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Land of Plenty, Story and photos by Nick Price - continued

We are back at Los Torreones after our day on the river. Dogs run around the green pastures, and six or seven geese huddle underneath La Machina. In the kitchen, I crack a cold Escudo and sit with Pancho and Sebastian at a small wooden table while Pancho’s wife, Alejandra, works the lamb on a cutting board. It’s a small but functional kitchen with a wood-burning stove and a gas stove.

We are all in our socks, as the plan is to hop into our waders and fish the ranch water for the evening hatch, which often extends past 11 p.m., given the southern latitude. “The caddis should be good tonight,” Sebastian tells me. “It was warm enough today that tonight will be good. Maybe later than normal, but good.”

A boar tusk worn by Sebastian

A boar tusk worn by Sebastian

Pancho and Sebastian wear boar’s tusk necklaces. “Mine’s not the biggest, but it tells a story. That’s why I wear it,” Pancho says while holding the ivory-white tusk below his chin. “This boar killed three of my dogs.”

He hunts boars with a team of dogs: the trackers, the fighters and the holders. Once the dogs secure and hold the boar, Pancho jumps onto it with one arm around the neck and shoulder and the other holding a knife that he tries to plunge into the boar, to penetrate the lungs and heart in one attempt. If all goes well, it’s a quick end for the boar. “I don’t seek out the really big boars,” he says. “They can be too hard on my dogs. This one wasn’t that big, but he was really tough. I haven’t lost a dog since.”

This kitchen is a meeting place for family and friends. A swinging door separates it from the guest dining and living rooms. The family cooks on a wood-burning stove that keeps the indoor kitchen on the warm side during the summer months. “How’d you end up in Patagonia?” I ask Pancho. He is standing now, presumably ready to fish. He’s seldom stationary or sitting.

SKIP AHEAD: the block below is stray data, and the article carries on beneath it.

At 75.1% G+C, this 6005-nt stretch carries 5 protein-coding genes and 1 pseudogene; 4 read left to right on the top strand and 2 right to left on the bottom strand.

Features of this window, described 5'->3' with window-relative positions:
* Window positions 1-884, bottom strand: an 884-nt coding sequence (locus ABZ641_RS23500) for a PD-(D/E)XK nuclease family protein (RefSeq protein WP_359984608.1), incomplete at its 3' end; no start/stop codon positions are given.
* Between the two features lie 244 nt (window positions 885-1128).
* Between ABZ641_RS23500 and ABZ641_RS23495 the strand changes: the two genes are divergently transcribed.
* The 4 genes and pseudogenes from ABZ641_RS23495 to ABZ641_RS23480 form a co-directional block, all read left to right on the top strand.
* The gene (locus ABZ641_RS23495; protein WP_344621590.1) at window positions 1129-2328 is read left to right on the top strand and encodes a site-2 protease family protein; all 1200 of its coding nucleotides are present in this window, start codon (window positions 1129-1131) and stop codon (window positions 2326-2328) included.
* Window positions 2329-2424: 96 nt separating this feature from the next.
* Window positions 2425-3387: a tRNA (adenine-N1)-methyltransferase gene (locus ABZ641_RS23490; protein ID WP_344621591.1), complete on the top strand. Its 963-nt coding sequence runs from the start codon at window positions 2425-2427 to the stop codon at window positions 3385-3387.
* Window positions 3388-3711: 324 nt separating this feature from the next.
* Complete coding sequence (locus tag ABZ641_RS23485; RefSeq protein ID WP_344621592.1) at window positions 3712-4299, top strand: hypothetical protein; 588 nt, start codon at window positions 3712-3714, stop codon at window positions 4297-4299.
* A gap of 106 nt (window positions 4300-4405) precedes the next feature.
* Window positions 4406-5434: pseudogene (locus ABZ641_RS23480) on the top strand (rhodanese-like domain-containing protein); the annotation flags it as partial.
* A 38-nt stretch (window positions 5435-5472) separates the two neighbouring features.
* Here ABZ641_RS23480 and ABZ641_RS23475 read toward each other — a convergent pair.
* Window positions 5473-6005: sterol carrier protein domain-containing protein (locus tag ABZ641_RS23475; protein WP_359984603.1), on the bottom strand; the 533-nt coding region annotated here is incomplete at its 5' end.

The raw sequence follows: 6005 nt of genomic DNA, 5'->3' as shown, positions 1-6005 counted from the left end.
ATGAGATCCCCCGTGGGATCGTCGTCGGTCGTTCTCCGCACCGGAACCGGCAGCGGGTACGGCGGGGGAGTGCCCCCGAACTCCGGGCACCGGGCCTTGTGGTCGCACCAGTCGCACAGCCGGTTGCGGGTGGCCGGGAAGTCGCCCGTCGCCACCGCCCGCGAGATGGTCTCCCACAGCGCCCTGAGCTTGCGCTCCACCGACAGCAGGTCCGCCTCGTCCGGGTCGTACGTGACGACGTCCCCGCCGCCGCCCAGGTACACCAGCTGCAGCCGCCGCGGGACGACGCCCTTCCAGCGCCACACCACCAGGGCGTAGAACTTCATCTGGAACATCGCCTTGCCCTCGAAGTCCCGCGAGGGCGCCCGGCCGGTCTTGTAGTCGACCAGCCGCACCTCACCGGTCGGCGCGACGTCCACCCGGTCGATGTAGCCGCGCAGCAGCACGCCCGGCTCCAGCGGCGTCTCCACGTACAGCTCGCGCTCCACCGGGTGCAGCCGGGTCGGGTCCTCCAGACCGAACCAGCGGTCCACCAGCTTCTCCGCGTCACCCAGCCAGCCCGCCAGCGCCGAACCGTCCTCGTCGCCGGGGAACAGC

“I knew I didn’t want to go to university,” he says. “I love Patagonia and knew when I first came here I didn’t want to leave. I love it here. I’m happy.” 

The kitchen has a gamey aroma that piques my appetite. Alejandra adds wood to the stove and walks back to the cutting board, where she peels and slices a tomato.

Pancho is genuine. What you see is what you get. I have never met any guide like him. Work hours on the ranch start around sunrise — which is before 6 a.m. on this summer day — and often don’t finish until after an 11 p.m. dinner with Chilean wine, which he loves. Pancho is a great patriarch at the dinner table, recounting stories of hunting wild boars and catching marvelously huge trout in remote lakes, all the while smiling as he unearths another vignette of a robust life.

Although fishing was the reason for this trip, and the fishing here has been very good, the Salas family has astounded me with their kindness, work ethic and authenticity. They move elegantly through the daily tides of the simple life they have chosen. They approach ranch work with a lighthearted spirit and leave plenty of room for spending large amounts of time on trout water.

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Let’s Fish

I spent three weeks last winter living with the Salas family at their home and Los Torreones Lodge, which is on the Simpson River, about halfway between the towns of Coyhaique and Aysen.

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